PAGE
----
Even taking into account the demise of the Rafale/MMRCA deal, garnering orders for 84 fighter aircraft since the start of the year marks a considerable reversal of fortune for Rafale in the export arena. The healthier order book provides Dassault with greater leeway on production rates which are running presently at one aircraft a month. An extended production run also keeps the line alive to address future export opportunities.
Dassault’s success came at the expense of other European manufacturers. The four-nation Eurofighter Typhoon was proposed to meet the initial requirement in Qatar, and it remains in contention should a second batch of fighter aircraft be purchased. In the same region UK-led discussions with the United Arab Emirates over the purchase of Typhoon failed to secure a sale, after showing promise. France is again now proposing the Rafale to the UAE. In Kuwait The Typhoon and the Boeing F/A-18E/F Super Hornet at least are being considered as a replacement for the air force’s F/A-18C/Ds, with contradictory signals as to which is preferred.
In the UK, the ongoing Strategic Defense and Security Review will consider what to do about the Royal Air Force Typhoon fleet’s notional out-of-service date of 2030. This will in all probability see the Tranche 2 and Tranche 3 aircraft’s operational life extended well into the 2030s to help maintain overall combat aircraft fleet numbers. If that does not happen, then by the Royal Air Force’s only combat aircraft would be the F-35B by 2031. The present procurement numbers for the aircraft do not indicate this.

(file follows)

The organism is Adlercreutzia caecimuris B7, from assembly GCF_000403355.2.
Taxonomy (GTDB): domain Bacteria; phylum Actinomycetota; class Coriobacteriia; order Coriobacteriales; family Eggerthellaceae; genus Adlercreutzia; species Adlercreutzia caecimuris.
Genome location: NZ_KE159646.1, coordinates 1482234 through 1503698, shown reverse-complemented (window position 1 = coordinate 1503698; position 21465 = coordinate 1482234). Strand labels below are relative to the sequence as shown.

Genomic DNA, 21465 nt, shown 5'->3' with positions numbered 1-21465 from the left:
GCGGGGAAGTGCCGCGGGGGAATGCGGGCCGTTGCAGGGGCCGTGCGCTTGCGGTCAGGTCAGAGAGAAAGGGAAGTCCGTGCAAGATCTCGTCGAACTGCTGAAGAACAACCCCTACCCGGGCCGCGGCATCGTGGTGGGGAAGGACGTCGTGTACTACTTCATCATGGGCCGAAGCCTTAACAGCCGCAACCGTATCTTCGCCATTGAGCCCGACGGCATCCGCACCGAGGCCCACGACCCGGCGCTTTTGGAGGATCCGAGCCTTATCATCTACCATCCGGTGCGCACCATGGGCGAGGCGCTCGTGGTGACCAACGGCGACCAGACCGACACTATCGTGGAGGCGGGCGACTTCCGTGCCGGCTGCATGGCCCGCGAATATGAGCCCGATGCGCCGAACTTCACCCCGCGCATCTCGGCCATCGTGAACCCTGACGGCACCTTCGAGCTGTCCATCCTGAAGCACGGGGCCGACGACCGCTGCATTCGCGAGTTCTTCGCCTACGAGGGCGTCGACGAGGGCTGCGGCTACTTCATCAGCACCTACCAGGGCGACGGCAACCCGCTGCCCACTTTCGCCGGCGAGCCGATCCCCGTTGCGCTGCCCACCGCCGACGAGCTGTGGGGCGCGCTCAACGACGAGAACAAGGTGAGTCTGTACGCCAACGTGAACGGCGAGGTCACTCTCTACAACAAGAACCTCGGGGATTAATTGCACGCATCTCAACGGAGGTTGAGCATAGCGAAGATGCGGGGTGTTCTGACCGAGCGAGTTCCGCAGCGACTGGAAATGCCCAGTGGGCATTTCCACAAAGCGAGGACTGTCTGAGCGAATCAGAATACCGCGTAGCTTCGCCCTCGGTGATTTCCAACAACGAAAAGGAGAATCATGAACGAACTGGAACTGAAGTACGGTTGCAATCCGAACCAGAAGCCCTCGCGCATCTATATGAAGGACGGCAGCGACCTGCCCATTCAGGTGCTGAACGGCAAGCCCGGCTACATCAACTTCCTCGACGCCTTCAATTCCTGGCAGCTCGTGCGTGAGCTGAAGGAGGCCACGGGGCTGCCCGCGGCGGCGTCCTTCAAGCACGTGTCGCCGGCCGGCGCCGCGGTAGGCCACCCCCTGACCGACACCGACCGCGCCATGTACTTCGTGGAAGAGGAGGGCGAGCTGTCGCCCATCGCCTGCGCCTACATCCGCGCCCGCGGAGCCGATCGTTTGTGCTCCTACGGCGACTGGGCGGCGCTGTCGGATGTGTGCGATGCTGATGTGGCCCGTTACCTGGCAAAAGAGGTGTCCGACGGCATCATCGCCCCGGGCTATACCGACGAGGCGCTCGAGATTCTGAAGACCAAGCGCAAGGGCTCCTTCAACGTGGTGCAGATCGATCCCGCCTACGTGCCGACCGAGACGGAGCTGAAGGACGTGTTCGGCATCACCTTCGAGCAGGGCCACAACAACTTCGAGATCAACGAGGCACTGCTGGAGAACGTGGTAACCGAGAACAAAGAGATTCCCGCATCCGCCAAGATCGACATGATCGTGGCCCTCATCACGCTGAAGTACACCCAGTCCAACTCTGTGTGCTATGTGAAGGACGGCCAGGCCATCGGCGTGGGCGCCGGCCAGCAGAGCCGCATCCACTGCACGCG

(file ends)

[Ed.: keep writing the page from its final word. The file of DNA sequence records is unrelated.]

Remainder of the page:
Beyond 2030, the RAF would also begin to introduce a uninhabited combat air vehicle (UCAV) into the inventory. London and Paris are executing a two-year feasibility study into the technologies required for the development of a low-observable UCAV optimised for the air-to-surface role. The UCAV work stems from the 2010 Lancaster House treaties on defense cooperation between France and the UK and could lead to joint development of what is known as the Future Combat Air System.
That feasibility study will conclude likely in mid-2016, with the decision on whether to pursue a joint programme to follow. In political terms at least this could pose a problem in that the British Government is planning to hold a referendum on whether to remain a member of the European Union. Whether Paris would be comfortable committing to a high profile defense collaboration prior to a UK decision on EU membership is a matter for conjecture.